Netflix thinks “Fortnite” is a bigger threat to its business than HBO. The company in its latest quarterly earnings report released on Thursday said that while its streaming service now accounts for around 10 percent of TV screen time in the U.S., it no longer views its competition only as those services also providing TV content and streaming video.

“We compete with (and lose to) Fortnite more than HBO,” the company’s shareholder letter stated. “When YouTube went down globally for a few minutes in October, our viewing and signups spiked for that time…There are thousands of competitors in this highly fragmented market vying to entertain consumers and low barriers to entry for those with great experiences.”

In other words, Netflix today sees its competition as anyone in the business of entertaining their customers, and eating up their hours of free time in the process. That includes breakout gaming hits like “Fortnite.”

Netflix’s statement comes at a time when the internet, mobile and gaming have been shifting consumer’s focus and attention away from watching TV.

In fact, all the way back in 2012, mobile industry experts were warning that time spent in mobile appswas beginning to challenge television. And a few years ago, apps finally came out on top. For the first time ever, time spent inside apps exceeded that of TV.

Fortnite, in particular, has capitalized on this change in consumer behavior and has now grown to more than 200 million players. (Netflix just reached 139 million, for comparison’s sake.)

In 2018, Fortnite — along with other multiplayer games like PUBG — pushed forward a trend toward cross-platform gaming that’s capable of reaching consumers wherever they are, similar to streaming apps like Netflix. According to a recent report from App Annie, this is just the tip of the iceberg, too. Cross-platform gaming, including not only Fortnite and PUBG, but also whatever comes next, is poised to grow even further in 2019.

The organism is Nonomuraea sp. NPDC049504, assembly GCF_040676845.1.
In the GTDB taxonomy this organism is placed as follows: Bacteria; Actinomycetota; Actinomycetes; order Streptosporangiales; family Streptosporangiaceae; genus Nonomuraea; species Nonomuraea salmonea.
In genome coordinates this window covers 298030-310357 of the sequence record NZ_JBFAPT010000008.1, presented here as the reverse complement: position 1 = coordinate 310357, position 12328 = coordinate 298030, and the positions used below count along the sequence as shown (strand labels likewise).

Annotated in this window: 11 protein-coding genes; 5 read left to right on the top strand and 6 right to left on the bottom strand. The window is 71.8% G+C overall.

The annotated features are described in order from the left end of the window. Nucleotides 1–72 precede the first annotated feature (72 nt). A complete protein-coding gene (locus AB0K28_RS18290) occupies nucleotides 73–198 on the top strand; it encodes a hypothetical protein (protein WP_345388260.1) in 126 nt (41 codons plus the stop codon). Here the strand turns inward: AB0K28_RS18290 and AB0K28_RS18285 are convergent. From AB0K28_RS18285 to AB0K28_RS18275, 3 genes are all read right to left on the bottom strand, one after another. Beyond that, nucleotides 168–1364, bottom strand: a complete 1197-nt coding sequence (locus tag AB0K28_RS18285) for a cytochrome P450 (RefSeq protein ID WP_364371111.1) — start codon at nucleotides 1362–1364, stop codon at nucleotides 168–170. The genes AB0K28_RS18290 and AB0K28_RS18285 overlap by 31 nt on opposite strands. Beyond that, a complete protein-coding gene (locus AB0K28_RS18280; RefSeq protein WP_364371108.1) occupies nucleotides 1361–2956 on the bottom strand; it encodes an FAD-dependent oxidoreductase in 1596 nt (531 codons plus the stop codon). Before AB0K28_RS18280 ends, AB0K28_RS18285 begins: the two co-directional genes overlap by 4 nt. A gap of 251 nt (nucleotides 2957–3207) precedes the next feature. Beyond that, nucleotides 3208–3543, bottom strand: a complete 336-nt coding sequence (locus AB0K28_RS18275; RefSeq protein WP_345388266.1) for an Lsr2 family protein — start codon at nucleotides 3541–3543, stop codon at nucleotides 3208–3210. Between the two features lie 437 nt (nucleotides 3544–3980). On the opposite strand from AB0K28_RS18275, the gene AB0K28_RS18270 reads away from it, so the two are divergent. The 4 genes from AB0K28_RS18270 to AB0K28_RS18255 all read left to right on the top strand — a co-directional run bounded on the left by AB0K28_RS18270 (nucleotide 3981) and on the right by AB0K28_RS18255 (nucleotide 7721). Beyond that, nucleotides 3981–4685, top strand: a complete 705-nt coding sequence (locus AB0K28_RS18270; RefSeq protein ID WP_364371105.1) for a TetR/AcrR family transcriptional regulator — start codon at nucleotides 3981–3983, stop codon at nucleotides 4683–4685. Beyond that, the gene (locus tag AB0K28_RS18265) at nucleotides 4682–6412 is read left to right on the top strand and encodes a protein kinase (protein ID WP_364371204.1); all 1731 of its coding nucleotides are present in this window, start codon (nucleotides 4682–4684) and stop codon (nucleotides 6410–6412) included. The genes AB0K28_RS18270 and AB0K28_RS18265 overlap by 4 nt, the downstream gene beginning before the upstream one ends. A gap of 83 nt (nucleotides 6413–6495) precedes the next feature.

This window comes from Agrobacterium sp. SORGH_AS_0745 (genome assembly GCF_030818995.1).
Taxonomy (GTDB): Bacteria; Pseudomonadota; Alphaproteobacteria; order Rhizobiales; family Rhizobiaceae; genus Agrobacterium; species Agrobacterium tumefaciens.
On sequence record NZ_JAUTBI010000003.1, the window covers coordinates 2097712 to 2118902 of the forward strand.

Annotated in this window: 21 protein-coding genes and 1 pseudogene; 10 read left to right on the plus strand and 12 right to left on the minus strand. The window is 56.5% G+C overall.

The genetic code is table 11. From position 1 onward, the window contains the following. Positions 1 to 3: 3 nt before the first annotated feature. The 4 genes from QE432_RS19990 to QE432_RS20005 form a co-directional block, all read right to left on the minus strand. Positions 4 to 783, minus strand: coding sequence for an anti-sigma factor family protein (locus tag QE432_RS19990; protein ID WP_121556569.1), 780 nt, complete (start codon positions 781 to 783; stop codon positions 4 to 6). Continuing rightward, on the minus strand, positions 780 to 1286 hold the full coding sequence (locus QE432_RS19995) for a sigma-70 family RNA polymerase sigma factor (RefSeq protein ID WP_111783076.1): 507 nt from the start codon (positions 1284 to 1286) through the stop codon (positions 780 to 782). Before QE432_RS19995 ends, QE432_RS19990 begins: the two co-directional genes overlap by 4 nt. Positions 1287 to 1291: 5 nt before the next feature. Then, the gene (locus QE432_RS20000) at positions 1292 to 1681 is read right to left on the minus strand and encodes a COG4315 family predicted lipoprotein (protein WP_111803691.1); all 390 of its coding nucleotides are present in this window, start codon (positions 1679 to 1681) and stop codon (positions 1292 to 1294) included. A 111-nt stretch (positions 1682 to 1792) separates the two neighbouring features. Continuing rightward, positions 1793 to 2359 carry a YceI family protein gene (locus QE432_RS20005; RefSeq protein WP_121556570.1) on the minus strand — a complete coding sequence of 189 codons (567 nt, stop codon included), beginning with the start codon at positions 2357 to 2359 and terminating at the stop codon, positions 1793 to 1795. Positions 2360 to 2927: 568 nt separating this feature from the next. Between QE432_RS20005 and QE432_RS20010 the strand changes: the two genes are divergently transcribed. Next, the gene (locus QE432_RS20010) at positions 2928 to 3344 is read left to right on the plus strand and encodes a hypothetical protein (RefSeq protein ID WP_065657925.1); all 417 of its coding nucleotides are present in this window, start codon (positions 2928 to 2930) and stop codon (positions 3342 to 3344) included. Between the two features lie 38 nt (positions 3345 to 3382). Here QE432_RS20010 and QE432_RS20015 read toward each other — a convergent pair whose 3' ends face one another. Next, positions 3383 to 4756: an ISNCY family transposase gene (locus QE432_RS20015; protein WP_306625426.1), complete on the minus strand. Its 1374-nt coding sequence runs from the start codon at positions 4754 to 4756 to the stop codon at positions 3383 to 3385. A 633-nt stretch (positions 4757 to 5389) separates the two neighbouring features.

Notably, Fortnite, too, has become a place where you don’t just go to play — but rather “hang out.” For kids and young adults, the game has replaced the mall or other parts of the city where kids and teens just go to be around friends and socialize, wrote tech writer Owen Williams on his blog Charged.

“Not only is Fortnite the new hangout spot, replacing the mall, Starbucks or just loitering in the city, it’s become the coveted ‘third place’ for millions of people around the world,” he said.

Roblox, with it over 70 million players, serves a similar purpose.

That means it’s also a real threat to Netflix’s time. If gamers are hanging around a virtual space with friends, they have less time to stream TV. (And perhaps — given that many of the youngest Netflix never got cable to begin with — less desire to watch TV to begin with.)

“I think about it really is as winning time away, entertainment time from other activities,” said Netflix CEO Reed Hastings on Thursday, discussing the threat from those competing for users’ time. “So, instead of doing Xbox or Fortnite or YouTube or HBO or a long list, we want to win and provide a better experience. No advertising on demand. Incredible content,” he said.


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